Ten days ago, while attending the opening ceremony of a conference in Vienna commemorating the 25thanniversary of the Vienna Declaration of Human Rights, I was struck by the simple words and sad demeanor of Nadia Murad, a Yazidi survivor of ISIS captivity featuring sexual slavery and institutionalized rape. [For an illuminating commentary on the Yazidi ordeal see Cathy Otten, “Slaves of Isis: the long walk of the Yazidi women,” The Guardian,25 July 2017]
Nadia Murad’s words contained a single message: “Sympathy is not enough. Sympathy does not create change. We need action.” Her manner as a speaker was exceptionally calm, her intonation almost without inflection. Her words were enveloped in an aura of resignation and despair, but her talk avoided the shocking details of her experience, the details where horror resides. I grasped her words as they were being spoken as the gentlest of indictments. Her meaning came across. Empathy although welcome, does not save lives. Sympathy does not stop crimes against humanity. Action might. Action could be relevant. Action was not forthcoming when needed by the Yazidi communities in northern Iraq.
Her words were a muted cry for help, but after the fact. It is true that understanding must precede action, but most of us are content to brood over the human condition that let’s such brutality pass almost unnoticed. Despite the War on Terror the Yazidis were compelled to depend on their own meager resistance capabilities to survive to tell their latest story of abuse, and survival.
The Yazidis are an old syncretist religion that draws inspiration from Christianity via baptism, Islam via circumcision, and Zoroastrianism via fire. The religion is not theological. Its main practices consist of visiting sacred places and telling stories of their endurance and affliction. The ethnicity of Yazidis is primarily Kurdish, and they accept neither converts nor dilution of Yazidi identity (if a Yazidi marries outside the religion, it is assumed she or h has converted). The Yazidis were often persecuted by the Ottoman Empire as an infidel sect, somewhat similar to the perception of Bahi’as by Iran after 1979. The Yazidis number less than one million, many fleeing to Europe and elsewhere after the ISIS takeover of their region. The long history of the Yazidi people is one of struggle, persecution, and persistence of which this latest phase is perhaps the most excruciating.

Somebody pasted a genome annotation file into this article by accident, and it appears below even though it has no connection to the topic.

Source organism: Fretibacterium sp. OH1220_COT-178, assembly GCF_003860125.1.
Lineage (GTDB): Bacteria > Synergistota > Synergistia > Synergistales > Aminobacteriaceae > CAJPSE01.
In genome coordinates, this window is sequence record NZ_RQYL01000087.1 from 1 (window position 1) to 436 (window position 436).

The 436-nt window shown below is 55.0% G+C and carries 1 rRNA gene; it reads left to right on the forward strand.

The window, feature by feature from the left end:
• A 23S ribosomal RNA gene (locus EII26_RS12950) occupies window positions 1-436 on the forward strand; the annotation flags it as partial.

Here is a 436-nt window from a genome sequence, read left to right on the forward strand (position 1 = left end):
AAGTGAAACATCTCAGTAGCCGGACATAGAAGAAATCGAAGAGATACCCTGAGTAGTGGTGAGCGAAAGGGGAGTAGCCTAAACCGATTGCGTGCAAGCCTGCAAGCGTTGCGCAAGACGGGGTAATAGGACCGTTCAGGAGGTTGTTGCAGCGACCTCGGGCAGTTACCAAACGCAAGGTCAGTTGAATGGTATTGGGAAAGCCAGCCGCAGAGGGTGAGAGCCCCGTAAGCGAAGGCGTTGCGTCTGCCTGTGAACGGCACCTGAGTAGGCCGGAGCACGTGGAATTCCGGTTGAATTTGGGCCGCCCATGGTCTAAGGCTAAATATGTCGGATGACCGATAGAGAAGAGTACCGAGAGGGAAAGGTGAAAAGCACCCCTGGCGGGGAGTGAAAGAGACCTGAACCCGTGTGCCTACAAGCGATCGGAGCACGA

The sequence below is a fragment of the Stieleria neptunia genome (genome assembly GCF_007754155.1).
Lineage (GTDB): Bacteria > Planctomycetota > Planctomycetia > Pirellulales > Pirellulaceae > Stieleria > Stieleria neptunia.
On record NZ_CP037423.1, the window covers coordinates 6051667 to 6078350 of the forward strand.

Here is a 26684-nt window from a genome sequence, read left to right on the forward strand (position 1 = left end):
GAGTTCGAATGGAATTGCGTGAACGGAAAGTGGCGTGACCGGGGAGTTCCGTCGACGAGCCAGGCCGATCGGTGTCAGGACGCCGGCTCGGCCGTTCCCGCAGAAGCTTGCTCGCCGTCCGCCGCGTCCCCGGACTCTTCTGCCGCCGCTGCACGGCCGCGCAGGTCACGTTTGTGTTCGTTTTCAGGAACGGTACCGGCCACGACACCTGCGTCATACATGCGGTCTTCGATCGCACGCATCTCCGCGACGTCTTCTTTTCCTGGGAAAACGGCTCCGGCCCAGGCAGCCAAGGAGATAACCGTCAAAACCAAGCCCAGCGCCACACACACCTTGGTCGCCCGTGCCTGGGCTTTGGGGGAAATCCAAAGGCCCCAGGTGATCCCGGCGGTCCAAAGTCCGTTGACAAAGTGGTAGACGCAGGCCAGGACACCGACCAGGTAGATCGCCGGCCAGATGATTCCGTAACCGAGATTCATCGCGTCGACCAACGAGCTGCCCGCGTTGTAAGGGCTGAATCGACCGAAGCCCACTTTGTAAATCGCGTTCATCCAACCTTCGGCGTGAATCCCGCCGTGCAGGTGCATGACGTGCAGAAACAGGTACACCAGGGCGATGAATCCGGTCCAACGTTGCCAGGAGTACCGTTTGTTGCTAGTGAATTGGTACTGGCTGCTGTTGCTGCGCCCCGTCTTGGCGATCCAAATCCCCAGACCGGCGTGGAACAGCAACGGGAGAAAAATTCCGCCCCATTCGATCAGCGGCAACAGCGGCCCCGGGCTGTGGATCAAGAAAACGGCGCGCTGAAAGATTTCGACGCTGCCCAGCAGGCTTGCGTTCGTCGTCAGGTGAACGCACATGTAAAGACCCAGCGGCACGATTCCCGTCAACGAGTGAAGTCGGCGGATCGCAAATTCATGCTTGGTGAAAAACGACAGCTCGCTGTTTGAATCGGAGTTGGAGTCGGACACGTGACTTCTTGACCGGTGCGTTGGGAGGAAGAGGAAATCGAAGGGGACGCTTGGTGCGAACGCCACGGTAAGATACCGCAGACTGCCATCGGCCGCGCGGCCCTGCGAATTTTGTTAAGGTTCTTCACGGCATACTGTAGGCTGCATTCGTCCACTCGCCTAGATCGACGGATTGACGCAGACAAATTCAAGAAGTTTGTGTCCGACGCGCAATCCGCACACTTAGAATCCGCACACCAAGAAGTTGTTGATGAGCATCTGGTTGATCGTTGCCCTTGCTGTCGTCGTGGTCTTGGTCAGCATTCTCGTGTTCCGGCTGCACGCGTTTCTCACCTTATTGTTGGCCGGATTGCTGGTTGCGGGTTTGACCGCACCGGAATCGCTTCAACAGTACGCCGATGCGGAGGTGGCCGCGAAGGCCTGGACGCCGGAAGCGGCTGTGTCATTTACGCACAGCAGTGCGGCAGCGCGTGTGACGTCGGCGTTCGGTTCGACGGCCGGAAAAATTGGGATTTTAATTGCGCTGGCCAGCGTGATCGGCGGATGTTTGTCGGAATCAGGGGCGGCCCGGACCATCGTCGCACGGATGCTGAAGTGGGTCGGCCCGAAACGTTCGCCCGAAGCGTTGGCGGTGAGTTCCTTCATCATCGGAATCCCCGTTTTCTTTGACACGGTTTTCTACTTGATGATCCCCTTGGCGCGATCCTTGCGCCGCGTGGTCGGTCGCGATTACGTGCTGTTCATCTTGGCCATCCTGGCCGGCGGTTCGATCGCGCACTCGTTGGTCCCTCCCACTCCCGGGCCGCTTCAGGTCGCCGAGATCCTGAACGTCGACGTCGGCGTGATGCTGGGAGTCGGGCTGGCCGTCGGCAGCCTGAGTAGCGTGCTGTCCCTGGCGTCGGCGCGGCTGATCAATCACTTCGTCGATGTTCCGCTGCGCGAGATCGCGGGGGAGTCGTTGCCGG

Listening to the soft-spoken Arabic words of Nadia Murat I could not refrain from thinking of Palestinian suffering. Sympathy for Palestinians is widespread these days in response to the Jerusalem embassy move by the United States and IDF massacre of unarmed Palestinian demonstrators at the Gaza fence, yet still far less intense than Palestinian prolonged suffering and subjugation deserves. Action on their behalf remains anemic, and is subject to social, and even legal, pushback, even punishment. Israel shirks responsibility. Israeli leaders offer allegations and inducements intended to distract onlookers, and heaps denunciation on those who do choose to act, however mildly.
Nadia Murad’s words were best heard as a non-accusatory lament, although inevitably also a commentary on the human condition: So long as evil is bold and good is pacified by its benign intentions, genocides will continue to happen. The Genocide Convention is there waiting to be implemented in more than a dozen places, but who among the movers and shakers of this world cares enough to lift a finger?
I believe that is what Nadia Murad’s brave witnessing was trying to teach us during her brief remarks in Vienna.